How much better is a $1000 detector than a $200 detector and in what ways?

The answers to these questions are connected, so I will try to answer them together. Generally speaking, the higher the price of a detector, the more features that it will have. More features translate into more knobs. The more features and/or knobs that a detector has, the more you are able to tune the detector to the type of hunting conditions that you are likely to encounter.

With that being said, the downside to a large number of features is that even though you are able to fine tune the detector to match the local conditions, there are also more ways of setting up the detector incorrectly. Setting up a machine “wrong” may result in a decrease in depth and sensitivity and your $1000 machine may be outdone by a $200 one.

Will metered detectors find coins deeper than non-metered?

The use of a meter on a detector is no longer any indication of its depth capabilities. When metered machines were the top-of-the-line machines, engineers matched the detectors with the best possible circuitry. With the advent of more cost effective digital signal processing and LCD displays, there are a number of units available that are inexpensive and have meters. While these detectors have acceptable depth, there are plenty of other machines that have better.

The main thing to remember is that a metered machine will give an accurate audio signal on a target much deeper than an accurate meter reading. Air tests are a good indication of the ability of any display-type detector, but once the target is in the ground, there are several variables that may come into play affecting the reading. The most common is the fact that pulltabs and gold rings fall into the same area based on the mixing of alloys. The orientation in the ground can also cause some confusion for the detector. If you choose to get a metered machine, dig any target that gives a good audio signal regardless of the meter reading. You may dig up more trash, but in the long run, you will find more desirable targets.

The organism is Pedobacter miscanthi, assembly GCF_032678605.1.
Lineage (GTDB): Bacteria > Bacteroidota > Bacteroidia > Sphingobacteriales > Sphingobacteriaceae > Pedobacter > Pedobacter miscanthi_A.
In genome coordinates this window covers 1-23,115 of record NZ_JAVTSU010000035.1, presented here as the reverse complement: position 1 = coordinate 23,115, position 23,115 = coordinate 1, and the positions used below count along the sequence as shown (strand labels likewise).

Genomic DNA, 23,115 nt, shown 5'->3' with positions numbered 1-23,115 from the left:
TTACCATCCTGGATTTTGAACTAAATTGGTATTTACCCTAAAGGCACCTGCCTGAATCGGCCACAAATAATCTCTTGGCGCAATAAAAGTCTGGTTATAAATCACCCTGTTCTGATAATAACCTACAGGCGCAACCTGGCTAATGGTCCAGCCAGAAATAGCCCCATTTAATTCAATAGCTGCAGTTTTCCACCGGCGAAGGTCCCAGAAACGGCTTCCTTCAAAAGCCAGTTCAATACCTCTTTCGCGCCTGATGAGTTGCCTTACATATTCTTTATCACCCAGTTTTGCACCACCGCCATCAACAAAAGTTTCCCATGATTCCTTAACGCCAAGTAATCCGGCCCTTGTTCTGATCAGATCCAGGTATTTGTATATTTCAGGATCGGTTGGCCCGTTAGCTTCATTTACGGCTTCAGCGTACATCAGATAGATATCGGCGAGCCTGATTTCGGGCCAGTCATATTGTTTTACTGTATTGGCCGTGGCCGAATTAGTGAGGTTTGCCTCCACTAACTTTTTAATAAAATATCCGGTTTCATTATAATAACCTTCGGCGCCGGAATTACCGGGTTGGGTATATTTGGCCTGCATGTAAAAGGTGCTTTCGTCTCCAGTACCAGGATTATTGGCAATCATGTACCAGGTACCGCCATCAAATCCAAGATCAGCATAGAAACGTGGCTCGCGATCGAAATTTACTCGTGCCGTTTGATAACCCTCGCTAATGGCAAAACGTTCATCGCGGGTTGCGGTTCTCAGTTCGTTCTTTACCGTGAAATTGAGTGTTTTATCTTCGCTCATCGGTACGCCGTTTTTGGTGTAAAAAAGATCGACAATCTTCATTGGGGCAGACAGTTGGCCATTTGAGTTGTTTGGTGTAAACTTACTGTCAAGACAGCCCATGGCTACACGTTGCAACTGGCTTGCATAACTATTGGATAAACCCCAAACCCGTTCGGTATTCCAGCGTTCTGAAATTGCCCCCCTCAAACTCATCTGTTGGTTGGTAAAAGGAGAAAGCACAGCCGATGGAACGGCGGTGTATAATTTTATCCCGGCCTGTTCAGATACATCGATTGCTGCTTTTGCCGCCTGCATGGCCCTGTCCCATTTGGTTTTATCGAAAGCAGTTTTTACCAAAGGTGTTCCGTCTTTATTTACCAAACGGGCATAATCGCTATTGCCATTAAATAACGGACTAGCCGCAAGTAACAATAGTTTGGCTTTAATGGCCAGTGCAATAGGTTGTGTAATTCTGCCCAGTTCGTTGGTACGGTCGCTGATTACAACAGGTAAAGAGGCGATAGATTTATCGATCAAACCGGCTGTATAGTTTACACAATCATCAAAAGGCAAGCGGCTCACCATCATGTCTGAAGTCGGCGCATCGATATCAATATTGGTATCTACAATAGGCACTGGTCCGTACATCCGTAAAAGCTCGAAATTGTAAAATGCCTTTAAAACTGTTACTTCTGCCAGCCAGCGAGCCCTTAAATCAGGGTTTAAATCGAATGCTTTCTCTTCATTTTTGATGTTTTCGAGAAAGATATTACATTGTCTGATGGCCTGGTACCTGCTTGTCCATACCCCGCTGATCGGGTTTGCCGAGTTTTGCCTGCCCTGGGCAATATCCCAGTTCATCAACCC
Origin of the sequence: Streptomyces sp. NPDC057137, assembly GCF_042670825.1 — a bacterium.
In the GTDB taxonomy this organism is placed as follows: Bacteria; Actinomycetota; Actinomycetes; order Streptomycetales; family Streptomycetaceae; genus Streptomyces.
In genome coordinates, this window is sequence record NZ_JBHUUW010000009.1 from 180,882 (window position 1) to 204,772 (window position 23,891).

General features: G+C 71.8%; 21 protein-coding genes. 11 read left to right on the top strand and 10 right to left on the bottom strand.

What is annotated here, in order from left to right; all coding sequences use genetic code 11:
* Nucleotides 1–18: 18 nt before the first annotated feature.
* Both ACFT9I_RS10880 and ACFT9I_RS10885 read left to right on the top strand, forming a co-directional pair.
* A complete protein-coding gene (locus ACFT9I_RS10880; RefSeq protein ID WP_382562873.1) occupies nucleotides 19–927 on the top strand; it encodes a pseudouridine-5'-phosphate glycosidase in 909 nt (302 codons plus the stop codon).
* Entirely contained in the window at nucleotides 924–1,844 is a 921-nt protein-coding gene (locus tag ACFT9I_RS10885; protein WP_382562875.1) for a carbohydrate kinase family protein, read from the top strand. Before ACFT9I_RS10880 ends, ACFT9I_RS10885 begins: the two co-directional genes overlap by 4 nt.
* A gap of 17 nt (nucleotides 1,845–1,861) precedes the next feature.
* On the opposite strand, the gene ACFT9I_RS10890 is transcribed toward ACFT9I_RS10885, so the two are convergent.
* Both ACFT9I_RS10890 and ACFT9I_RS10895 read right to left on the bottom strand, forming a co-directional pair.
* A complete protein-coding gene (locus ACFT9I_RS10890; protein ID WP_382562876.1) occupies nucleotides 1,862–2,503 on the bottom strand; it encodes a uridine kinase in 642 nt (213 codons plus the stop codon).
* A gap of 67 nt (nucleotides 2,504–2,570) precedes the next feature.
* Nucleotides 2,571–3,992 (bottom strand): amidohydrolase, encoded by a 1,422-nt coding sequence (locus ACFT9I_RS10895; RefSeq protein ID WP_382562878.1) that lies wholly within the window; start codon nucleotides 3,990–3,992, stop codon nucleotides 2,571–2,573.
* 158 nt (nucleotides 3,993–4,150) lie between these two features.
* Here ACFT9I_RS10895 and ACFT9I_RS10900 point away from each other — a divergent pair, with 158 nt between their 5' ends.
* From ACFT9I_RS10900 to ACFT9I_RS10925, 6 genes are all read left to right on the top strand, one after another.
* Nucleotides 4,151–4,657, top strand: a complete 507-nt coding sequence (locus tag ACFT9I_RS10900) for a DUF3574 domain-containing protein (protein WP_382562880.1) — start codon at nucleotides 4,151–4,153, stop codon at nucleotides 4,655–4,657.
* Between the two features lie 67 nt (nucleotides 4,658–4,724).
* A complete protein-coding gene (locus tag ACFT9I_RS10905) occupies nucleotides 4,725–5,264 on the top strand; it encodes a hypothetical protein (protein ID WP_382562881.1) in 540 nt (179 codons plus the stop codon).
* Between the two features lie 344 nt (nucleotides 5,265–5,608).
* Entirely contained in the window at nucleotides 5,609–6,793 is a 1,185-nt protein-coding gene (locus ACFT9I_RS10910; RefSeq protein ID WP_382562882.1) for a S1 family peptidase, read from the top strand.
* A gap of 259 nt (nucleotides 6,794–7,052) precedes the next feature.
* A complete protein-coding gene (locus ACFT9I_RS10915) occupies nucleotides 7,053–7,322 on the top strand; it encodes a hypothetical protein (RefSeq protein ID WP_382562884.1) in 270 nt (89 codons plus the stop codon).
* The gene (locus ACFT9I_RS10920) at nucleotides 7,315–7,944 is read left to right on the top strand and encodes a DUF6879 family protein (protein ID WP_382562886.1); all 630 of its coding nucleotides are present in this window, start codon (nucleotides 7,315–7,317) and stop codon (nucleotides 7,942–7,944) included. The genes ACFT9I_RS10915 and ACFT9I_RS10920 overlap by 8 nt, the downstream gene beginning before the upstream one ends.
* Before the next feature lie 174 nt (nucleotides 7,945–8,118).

Is a crystal-controlled detector better than one that is not crystal-controlled?

Most manufacturers use crystal resonators in their machines because of the tight tolerances of the resonator. If the part is listed as 15.7 kHz, all parts will be exactly that frequency. The downside of these super tight tolerances is that the detectors are more likely to crosstalk with each other. In other words, the transmit and receive signals from two or more different machines will start interfering with each other.

Tesoro detectors use an LC or tank circuit to generate operating frequency. A capacitor and an inductor are paired together and create a naturally occurring efficient frequency. Variation in the capacitor and inductor cause slight variations in the operating frequency, which reduces the likelihood of crosstalk with other Tesoro machines. The variation is small enough that it does not affect the performance of the detector.

Are multi-frequency detectors better than single frequency types?

The tank circuit described above generates a sinusoidal or SINE wave form. The SINE wave is efficient to generate and has no harmonics.

Two frequency machines may combine a pair of SINE waves but are more likely to use a square wave. Multi-frequency machines almost always use a square wave or modified square wave. Square waves are rich in harmonics and take more battery power to generate. Harmonics generated by a square wave can be counted as individual frequencies and can be used to give more information as to target type and depth.

 

COILS

Why are there so many types of searchcoils?

There are two main types of searchcoils currently on the market—the concentric and the widescan. The concentric coil uses two round antennas, one inside the other. This coil is used on most detectors that are designed for coin, jewelry, and relic hunting. Concentric coils discriminate very well and pinpoint very easily due to the fact that the strongest signal is always in the center of the coil. Widescan coils use two D-shaped antennas that are placed back to back. Because of this configuration, they are also called “double-d” coils. The widescan coil is less affected by mineralization than the concentric, so it is generally used for gold prospecting or relic hunting in bad ground. Pinpointing is done with the heel or toe of the coil. After determining the type of coil that is best for your type of hunting, the next thing to consider is the size.

There are many different sizes of coils available and each one may fine tune your hunting but only if you get the correct size. Larger coils go deeper than smaller coils but only on larger targets. When using a large coil, you may lose sensitivity to small targets. A large coil is also more susceptible to masking. Masking happens in the Discriminate mode when a good target and junk target are both under the coil at the same time. If the targets are close enough together, the bad target will be discriminated out, and at the same time, the detector will not be able to pick up the good target. Masking is very common in junky playgrounds and in-and-around old house sites.